More single women than men buy homes. That doesn’t mean it’s easy.
Earlier this year, Jenny Bicks, a former writer on the HBO series “Sex and the City” tweeted: “24 years ago I wrote an episode of SATC where Miranda is shamed for buying an apartment as a single woman. Now single women outnumber single men in being homeowners. This is thrilling.” The missive racked up nearly 22,000 likes. In the replies, women shared their personal home-buying victories.
When Bicks wrote the episode in 1999, she was in her mid-30s and drawing from her own exasperating house-hunting in Los Angeles. It seemed like every mortgage broker and real estate agent asked, “Oh, just you?” she tells The Washington Post. “You were constantly faced with the fact you were a single woman, of a certain age, buying a house.”
Though Bicks may have been treated like an oddity, it turns out there were more real-life Mirandas in the housing market than Mr. Bigs back then, too. Single women have outpaced single men as home buyers since 1981, according to the National Association of Realtors (NAR). Even as home prices and interest rates surged, the trend has held steady, with single women representing 17 percent of home buyers in 2022 and single men accounting for 9 percent.
But the prevalence of single women in the market has not curtailed the biases that can hamper them at nearly every step of homeownership, from applying for a loan, to dealing with contractors, to turning a profit on resale. Yet another challenge described by some women is harder to quantify: an ambivalence about how society may perceive them for taking such a big financial step alone.
The number-one reason that both women and men seek out homeownership is simply because they want a place of their own, according to NAR data. Many single women also see it as a way to build economic stability — which can be particularly relevant as they plan futures without partners (and while, on average, they earn 83 cents on the dollar compared to men). Changes to their family situation, such as divorce, are another factor that motivates single women to buy, according to NAR.
Nadja Amaguana, 25, got serious about saving for a house during her sophomore year in college — and she was smart to start early, since research from the Urban Institute shows single women have a harder time getting home loans, despite being statistically better than men at paying them off. (Single women received about 20 percent of U.S. mortgages extended in 2020, compared to about 33 percent for single male borrowers.)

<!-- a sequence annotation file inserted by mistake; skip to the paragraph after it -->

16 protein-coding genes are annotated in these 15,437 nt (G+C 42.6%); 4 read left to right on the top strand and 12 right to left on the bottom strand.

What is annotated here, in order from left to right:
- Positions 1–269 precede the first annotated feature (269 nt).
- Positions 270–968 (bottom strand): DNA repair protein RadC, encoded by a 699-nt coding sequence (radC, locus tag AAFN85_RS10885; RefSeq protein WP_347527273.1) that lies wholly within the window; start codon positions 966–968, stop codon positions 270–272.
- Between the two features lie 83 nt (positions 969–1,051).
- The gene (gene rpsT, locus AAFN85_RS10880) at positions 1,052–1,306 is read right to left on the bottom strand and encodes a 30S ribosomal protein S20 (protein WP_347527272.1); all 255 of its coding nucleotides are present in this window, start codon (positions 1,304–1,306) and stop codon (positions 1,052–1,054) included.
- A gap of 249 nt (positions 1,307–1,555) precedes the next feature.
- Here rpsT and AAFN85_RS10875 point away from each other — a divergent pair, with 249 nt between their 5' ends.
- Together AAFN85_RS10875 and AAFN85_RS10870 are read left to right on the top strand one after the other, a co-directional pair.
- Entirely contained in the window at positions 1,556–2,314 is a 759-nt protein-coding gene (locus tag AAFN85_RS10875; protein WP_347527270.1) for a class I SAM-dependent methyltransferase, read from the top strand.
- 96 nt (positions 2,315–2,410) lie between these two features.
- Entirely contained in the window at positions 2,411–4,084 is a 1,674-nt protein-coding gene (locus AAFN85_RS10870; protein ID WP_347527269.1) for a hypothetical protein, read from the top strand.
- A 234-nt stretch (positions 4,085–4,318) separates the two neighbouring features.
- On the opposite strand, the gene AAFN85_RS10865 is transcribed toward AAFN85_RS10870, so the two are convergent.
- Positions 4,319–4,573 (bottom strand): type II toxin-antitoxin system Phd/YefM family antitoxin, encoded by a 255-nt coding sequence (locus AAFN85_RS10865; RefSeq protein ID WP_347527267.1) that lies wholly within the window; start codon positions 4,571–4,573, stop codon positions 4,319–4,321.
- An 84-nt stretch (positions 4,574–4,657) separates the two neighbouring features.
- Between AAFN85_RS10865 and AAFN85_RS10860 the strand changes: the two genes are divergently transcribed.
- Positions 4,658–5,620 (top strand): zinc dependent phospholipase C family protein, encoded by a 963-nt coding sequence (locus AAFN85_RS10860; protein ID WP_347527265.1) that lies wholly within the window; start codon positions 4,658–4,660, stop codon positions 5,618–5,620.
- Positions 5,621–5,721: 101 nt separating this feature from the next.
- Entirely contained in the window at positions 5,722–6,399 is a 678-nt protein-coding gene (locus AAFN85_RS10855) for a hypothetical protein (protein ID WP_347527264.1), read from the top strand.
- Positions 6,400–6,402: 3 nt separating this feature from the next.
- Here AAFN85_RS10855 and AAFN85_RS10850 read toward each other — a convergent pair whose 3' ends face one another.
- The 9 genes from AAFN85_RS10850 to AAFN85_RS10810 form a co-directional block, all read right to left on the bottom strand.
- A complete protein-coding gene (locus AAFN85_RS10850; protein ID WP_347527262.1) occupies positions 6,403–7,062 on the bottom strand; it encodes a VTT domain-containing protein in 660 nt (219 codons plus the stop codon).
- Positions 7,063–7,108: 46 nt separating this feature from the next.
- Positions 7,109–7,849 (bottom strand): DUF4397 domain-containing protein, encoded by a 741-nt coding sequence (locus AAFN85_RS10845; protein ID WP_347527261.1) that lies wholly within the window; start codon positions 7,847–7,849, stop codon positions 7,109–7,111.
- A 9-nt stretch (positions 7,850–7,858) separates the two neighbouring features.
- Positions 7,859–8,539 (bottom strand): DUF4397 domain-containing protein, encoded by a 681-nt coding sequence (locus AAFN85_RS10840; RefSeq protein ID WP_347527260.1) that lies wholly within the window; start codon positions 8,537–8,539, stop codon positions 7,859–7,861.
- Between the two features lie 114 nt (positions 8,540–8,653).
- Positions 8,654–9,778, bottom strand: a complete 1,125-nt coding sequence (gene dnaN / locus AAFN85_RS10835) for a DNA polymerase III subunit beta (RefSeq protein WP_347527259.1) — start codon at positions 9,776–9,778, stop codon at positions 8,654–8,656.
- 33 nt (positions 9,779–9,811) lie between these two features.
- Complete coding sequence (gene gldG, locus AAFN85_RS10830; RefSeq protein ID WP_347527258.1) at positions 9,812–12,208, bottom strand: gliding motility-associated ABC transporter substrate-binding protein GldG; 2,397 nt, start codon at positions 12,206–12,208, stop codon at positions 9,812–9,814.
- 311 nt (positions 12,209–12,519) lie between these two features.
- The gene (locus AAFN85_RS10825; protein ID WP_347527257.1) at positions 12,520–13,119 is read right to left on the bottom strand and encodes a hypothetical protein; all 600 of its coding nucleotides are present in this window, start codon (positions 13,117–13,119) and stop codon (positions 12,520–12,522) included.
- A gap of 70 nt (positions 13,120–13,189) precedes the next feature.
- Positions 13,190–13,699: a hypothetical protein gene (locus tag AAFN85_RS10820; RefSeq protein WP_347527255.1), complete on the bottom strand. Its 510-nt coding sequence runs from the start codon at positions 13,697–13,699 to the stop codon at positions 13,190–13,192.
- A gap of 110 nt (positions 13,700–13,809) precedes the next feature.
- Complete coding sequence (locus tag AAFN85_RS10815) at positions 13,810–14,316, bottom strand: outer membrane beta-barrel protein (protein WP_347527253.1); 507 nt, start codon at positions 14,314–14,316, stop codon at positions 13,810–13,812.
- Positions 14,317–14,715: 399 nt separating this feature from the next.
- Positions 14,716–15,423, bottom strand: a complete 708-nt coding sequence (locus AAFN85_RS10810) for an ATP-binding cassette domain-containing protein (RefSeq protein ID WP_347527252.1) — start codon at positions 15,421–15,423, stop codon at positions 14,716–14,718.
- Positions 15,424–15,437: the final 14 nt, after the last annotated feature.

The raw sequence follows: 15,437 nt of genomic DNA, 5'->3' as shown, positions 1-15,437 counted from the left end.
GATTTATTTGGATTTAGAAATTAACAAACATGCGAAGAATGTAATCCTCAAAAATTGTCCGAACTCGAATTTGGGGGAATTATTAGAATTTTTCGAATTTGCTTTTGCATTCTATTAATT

Amaguana transferred from Towson University to the University of Maryland so she could live at home and work full-time. On top of scraping together $30,000 from waitressing, she opened an online trading account to invest in stocks when prices were low during the pandemic. Upon graduating, she got a job offer from a real estate private equity firm, which helped her get preapproved for a mortgage.
In 2021, Amaguana bought a townhouse in Montgomery Village, Md. At that point, she’d been searching for eight months and been outbid several times. “I did cry,” Amaguana recalls of finally getting a house. “I was overjoyed.”
Yet after all that effort, when contractors come over, they often assume she’s not the one who bought the place. “It’s always, ‘can I speak to the homeowner?’” she says. “And it’s like, ‘I am the homeowner.’”
Other women recounted similarly frustrating encounters with contractors and repairmen. One recalls being asked, “Why is a pretty girl like you single?” Another tells The Post she was instructed to “make sure your husband is there” for the appointment.
The struggle to be taken seriously is a recurring theme. Last year, Whitney Sharpe, a vice president of sales at a recruiting firm, trekked to an open house near Boston with her brother in tow to offer a second opinion. When they arrived, Sharpe, 28, says the listing agent practically ignored her, though he immediately chatted up her 25-year-old brother. “I think he presumed my brother was the one that had the financial backing,” she says.